[THE FOUNTAIN] Heartbreaking Letters of Longing

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[THE FOUNTAIN] Heartbreaking Letters of Longing

"Today again/ I am writing you a letter facing the post office window/ Where the sweeping emerald sky is in view./ Through the door leading to the street many people/ Come in, their faces preoccupied./ They quickly buy stamps, get telegram sheets/ And send sad, happy or friendly messages/ To faraway hometowns or to those they miss."

Cheongma (Blue Horse), Yu Chi-hwan (1908-1967), sent letters to Lee Yeong-do. His 5,000-odd letters to her are collected in "I Loved, so I was Happy," which speaks for all lovers. In February, the street before Tongyeong Post Office in South Kyongsang province, where Cheongma mailed his letters, was named "Cheongma Street." A monument bearing his poem "Happiness," the one above, has been erected next to a red mailbox, to commemorate his letters for a long time to come.

Many people write letters to those in faraway places, but sometimes they resort to writing even when they can speak face-to-face. Many people remember how they spent their youthful days writing urgent love letters laden with their innermost thoughts, which they didn't dare to convey in person.

Even now letters are written. People send e-mail and written messages as a daily routine. It is hard to read the shadows of the heart's yearning in such messages written to the point and instantly delivered to the recipient. In this era, there are people who write letters of yearning with no promise of replies.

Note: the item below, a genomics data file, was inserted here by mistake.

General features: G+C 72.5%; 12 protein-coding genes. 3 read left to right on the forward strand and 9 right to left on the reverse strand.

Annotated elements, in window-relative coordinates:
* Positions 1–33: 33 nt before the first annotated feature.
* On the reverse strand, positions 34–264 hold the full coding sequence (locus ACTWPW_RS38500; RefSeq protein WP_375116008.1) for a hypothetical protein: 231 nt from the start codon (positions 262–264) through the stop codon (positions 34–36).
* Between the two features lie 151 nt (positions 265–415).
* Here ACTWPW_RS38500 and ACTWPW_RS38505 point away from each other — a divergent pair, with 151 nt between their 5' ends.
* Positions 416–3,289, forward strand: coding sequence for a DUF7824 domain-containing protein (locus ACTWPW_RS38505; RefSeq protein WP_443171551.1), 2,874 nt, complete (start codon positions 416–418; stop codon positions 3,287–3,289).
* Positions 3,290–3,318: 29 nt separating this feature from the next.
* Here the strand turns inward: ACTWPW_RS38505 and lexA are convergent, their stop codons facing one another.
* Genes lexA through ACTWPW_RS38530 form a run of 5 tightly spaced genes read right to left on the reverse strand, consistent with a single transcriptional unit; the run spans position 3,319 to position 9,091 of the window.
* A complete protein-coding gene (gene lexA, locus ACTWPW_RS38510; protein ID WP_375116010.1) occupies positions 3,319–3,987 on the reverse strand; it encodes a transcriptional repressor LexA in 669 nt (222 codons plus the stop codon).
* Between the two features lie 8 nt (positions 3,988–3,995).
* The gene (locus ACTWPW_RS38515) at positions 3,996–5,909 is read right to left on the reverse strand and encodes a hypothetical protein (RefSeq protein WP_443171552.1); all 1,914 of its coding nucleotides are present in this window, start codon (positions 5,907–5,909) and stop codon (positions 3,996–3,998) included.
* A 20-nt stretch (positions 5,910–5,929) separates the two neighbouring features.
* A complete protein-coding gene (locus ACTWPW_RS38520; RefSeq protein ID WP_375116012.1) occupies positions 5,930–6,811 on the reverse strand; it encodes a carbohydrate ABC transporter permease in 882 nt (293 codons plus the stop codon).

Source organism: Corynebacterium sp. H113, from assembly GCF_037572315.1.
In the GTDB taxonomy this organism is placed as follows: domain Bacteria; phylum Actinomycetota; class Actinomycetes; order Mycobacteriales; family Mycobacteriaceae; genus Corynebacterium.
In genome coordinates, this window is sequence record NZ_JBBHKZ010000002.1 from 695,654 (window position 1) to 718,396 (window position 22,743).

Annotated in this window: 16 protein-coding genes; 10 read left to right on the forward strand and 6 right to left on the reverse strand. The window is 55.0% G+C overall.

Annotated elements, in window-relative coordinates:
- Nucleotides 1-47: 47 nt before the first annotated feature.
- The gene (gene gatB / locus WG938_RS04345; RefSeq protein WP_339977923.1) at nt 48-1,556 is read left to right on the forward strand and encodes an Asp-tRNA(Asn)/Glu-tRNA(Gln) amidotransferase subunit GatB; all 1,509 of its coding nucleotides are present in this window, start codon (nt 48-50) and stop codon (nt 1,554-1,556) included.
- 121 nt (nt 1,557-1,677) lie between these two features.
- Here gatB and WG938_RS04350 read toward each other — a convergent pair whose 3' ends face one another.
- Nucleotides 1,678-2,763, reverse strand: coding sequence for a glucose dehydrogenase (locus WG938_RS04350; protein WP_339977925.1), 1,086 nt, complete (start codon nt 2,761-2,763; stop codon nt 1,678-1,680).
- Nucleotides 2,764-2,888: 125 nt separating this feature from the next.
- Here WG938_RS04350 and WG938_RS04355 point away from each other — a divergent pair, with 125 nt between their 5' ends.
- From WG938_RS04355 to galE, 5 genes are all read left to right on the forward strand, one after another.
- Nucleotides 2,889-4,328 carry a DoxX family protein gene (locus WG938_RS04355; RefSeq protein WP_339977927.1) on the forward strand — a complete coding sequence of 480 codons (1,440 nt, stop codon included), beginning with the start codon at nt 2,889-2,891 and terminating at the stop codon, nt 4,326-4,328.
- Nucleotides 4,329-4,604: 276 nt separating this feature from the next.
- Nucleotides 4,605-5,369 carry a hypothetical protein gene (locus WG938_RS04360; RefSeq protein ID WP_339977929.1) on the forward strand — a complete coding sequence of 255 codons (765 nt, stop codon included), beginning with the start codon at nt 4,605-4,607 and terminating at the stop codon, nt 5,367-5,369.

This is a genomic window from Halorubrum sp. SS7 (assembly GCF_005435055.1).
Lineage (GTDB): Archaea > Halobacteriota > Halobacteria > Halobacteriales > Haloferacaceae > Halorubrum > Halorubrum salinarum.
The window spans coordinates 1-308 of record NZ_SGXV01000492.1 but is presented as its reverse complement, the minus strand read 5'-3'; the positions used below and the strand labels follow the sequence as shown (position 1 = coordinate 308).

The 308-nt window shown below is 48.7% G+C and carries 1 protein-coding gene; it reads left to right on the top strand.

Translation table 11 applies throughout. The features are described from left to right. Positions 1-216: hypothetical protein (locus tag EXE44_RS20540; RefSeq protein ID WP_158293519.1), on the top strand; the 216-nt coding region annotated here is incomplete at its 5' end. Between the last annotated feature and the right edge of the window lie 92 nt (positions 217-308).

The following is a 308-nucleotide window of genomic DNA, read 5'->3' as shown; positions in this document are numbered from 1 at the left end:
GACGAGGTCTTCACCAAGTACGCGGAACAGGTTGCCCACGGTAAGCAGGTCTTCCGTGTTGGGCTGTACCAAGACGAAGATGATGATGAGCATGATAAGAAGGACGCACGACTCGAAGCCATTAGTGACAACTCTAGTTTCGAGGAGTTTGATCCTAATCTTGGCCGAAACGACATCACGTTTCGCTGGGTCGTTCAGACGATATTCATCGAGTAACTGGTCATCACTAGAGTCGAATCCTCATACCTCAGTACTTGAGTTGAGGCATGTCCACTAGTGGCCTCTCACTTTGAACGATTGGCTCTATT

"The city has fallen: Only the hills and rivers remain./ In spring the streets were green with grass and trees./ Sorrowing over the times, the flowers are weeping./ The birds startled my heart in fear of departing./ The beacon fires were burning for three months,/ A letter from home was worth ten thousand pieces of gold./ I scratch the scant hairs on my white head,/ And vainly attempt to secure them with a hairpin."

This is "Looking at Spring" by Chinese Tang Dynasty poet Du Fu (712-770), whose family was split during an upheaval. It is a poem of homesickness, the poet shedding tears over his family and grudging the brilliant spring that burst upon him when he was getting old and the country was still in division. Korean ancestors also wrote many letters of longing for families separated in national disturbances ?the Mongolian invasion during the Koryo Dynasty (918-1392) and the Japanese and Chinese invasions during the Choson Dynasty (1392-1910). On Thursday, separated families of the North and the South will exchange letters for the first time in half a century, but they have no guarantee of replies. Their tears contained in these letters will be enough to flood Seoul's Han River and Pyongyang's Taedong River. When will these letters of separated families end in Cheongma's poem of "Happiness"?

by Lee Kyeung-chul

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